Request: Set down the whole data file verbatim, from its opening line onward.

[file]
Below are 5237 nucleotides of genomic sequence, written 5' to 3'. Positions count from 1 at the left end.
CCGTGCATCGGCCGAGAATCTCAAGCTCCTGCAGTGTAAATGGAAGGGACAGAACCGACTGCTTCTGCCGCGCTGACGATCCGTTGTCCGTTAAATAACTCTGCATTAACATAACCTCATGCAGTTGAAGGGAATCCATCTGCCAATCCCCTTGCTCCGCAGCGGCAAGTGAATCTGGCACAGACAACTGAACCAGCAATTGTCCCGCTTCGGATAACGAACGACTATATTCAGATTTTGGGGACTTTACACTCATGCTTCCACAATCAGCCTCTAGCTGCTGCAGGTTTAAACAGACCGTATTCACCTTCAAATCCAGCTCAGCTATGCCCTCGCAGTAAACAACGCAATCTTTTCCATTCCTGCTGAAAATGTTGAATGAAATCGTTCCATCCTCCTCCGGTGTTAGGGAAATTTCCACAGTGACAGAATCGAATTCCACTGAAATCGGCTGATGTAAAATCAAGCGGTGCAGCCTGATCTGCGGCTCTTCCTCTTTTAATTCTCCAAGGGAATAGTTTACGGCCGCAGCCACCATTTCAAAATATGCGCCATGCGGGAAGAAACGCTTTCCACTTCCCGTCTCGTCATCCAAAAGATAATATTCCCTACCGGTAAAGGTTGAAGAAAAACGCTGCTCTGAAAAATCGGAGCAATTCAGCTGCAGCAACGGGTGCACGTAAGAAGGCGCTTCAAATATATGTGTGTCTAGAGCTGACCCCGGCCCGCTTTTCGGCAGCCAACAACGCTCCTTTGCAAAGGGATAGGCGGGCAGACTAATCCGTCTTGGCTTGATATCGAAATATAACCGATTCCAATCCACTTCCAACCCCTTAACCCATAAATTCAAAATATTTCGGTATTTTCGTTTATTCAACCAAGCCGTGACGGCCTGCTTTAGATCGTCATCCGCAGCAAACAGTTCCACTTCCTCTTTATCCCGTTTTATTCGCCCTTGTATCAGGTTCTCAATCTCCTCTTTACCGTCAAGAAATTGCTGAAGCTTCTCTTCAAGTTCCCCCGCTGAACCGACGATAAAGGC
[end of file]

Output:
Below are 5237 nucleotides of genomic sequence, written 5' to 3'. Positions count from 1 at the left end.
CCGTGCATCGGCCGAGAATCTCAAGCTCCTGCAGTGTAAATGGAAGGGACAGAACCGACTGCTTCTGCCGCGCTGACGATCCGTTGTCCGTTAAATAACTCTGCATTAACATAACCTCATGCAGTTGAAGGGAATCCATCTGCCAATCCCCTTGCTCCGCAGCGGCAAGTGAATCTGGCACAGACAACTGAACCAGCAATTGTCCCGCTTCGGATAACGAACGACTATATTCAGATTTTGGGGACTTTACACTCATGCTTCCACAATCAGCCTCTAGCTGCTGCAGGTTTAAACAGACCGTATTCACCTTCAAATCCAGCTCAGCTATGCCCTCGCAGTAAACAACGCAATCTTTTCCATTCCTGCTGAAAATGTTGAATGAAATCGTTCCATCCTCCTCCGGTGTTAGGGAAATTTCCACAGTGACAGAATCGAATTCCACTGAAATCGGCTGATGTAAAATCAAGCGGTGCAGCCTGATCTGCGGCTCTTCCTCTTTTAATTCTCCAAGGGAATAGTTTACGGCCGCAGCCACCATTTCAAAATATGCGCCATGCGGGAAGAAACGCTTTCCACTTCCCGTCTCGTCATCCAAAAGATAATATTCCCTACCGGTAAAGGTTGAAGAAAAACGCTGCTCTGAAAAATCGGAGCAATTCAGCTGCAGCAACGGGTGCACGTAAGAAGGCGCTTCAAATATATGTGTGTCTAGAGCTGACCCCGGCCCGCTTTTCGGCAGCCAACAACGCTCCTTTGCAAAGGGATAGGCGGGCAGACTAATCCGTCTTGGCTTGATATCGAAATATAACCGATTCCAATCCACTTCCAACCCCTTAACCCATAAATTCAAAATATTTCGGTATTTTCGTTTATTCAACCAAGCCGTGACGGCCTGCTTTAGATCGTCATCCGCAGCAAACAGTTCCACTTCCTCTTTATCCCGTTTTATTCGCCCTTGTATCAGGTTCTCAATCTCCTCTTTACCGTCAAGAAATTGCTGAAGCTTCTCTTCAAGTTCCCCCGCTGAACCGACGATAAAGGC